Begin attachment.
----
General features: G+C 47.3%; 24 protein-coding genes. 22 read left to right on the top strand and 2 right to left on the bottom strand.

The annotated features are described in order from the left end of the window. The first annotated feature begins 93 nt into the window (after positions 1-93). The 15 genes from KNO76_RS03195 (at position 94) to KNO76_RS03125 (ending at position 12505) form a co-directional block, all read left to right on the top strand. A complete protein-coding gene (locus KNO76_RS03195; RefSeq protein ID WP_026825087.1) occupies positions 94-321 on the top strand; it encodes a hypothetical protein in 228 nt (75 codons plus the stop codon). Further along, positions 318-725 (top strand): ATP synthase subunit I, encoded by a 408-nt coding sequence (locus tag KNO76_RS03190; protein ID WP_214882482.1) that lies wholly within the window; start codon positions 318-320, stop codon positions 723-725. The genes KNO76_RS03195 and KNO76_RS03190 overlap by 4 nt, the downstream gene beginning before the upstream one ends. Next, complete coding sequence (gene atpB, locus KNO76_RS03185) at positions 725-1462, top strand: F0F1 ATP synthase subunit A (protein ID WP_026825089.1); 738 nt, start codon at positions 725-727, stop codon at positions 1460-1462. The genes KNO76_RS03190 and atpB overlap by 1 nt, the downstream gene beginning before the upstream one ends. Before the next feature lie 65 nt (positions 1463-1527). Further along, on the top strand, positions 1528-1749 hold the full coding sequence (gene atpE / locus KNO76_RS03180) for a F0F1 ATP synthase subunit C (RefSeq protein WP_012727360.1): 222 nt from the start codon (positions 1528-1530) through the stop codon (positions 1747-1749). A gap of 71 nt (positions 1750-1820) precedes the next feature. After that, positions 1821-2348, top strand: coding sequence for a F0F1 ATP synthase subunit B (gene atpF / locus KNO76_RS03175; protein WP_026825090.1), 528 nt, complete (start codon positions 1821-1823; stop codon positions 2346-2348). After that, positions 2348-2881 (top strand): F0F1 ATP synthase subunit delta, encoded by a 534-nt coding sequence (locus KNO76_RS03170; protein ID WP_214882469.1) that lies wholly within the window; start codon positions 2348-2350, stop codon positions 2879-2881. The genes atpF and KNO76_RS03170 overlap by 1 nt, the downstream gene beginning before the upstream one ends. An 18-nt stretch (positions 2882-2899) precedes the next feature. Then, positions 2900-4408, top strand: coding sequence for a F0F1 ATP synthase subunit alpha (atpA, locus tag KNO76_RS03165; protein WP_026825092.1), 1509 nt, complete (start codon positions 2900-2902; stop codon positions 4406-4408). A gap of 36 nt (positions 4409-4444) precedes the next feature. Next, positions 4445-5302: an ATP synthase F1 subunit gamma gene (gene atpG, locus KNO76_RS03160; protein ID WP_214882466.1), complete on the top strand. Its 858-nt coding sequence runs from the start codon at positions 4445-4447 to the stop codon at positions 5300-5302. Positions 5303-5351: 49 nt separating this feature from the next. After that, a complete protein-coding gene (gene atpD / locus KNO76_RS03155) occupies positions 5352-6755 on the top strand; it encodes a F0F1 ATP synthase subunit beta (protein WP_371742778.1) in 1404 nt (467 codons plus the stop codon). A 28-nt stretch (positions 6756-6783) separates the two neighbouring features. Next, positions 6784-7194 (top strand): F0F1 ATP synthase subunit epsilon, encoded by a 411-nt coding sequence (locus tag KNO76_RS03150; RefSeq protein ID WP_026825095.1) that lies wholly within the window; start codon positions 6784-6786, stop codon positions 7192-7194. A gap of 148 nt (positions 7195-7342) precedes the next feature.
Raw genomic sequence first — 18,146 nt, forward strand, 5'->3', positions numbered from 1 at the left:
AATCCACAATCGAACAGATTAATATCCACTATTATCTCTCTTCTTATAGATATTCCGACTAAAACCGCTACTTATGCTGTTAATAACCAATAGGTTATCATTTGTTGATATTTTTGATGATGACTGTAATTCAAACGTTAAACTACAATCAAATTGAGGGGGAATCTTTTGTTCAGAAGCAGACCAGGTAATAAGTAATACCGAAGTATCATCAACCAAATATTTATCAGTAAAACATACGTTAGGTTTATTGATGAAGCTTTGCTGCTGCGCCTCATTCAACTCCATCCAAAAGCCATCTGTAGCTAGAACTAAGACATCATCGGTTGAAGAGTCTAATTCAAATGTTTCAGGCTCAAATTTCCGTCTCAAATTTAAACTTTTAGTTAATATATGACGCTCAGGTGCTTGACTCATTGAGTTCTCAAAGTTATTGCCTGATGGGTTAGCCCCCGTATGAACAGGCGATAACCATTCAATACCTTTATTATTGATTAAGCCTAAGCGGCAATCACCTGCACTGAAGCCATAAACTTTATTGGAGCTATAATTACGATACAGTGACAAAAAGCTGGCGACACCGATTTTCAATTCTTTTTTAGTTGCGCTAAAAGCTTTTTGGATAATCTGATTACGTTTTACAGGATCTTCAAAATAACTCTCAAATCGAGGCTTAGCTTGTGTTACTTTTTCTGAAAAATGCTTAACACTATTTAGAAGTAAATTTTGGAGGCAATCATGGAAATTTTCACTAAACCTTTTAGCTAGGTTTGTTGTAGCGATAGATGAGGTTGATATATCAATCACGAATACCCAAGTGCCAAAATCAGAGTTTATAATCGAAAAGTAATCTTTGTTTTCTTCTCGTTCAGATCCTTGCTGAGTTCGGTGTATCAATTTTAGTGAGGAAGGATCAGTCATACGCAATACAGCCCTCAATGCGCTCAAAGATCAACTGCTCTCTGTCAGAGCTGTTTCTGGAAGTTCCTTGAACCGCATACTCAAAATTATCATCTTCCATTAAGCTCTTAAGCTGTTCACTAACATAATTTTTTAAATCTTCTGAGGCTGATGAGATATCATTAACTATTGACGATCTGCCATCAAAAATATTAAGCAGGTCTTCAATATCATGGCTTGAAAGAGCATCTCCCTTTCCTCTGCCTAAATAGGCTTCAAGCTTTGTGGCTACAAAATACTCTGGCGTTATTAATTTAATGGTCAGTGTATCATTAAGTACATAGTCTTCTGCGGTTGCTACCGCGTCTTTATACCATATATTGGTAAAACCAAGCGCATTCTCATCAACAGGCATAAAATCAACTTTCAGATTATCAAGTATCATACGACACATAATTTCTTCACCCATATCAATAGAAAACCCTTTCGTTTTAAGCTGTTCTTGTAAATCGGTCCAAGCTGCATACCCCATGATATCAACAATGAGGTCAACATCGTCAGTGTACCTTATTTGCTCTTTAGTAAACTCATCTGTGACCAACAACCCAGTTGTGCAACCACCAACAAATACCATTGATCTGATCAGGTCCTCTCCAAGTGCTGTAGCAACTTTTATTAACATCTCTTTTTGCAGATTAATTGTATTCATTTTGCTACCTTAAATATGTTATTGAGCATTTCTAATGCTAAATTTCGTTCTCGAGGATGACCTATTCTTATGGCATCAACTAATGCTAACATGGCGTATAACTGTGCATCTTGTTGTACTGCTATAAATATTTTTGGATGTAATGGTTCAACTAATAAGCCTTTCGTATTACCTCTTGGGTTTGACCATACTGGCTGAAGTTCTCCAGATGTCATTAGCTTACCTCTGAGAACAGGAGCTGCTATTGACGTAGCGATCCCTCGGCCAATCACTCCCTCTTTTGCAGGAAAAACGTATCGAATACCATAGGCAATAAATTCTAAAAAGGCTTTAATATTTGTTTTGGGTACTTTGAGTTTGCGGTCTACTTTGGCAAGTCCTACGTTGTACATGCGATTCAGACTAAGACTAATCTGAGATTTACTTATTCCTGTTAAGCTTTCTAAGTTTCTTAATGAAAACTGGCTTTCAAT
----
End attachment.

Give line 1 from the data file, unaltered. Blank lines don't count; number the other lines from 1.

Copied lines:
General features: G+C 47.3%; 24 protein-coding genes. 22 read left to right on the top strand and 2 right to left on the bottom strand.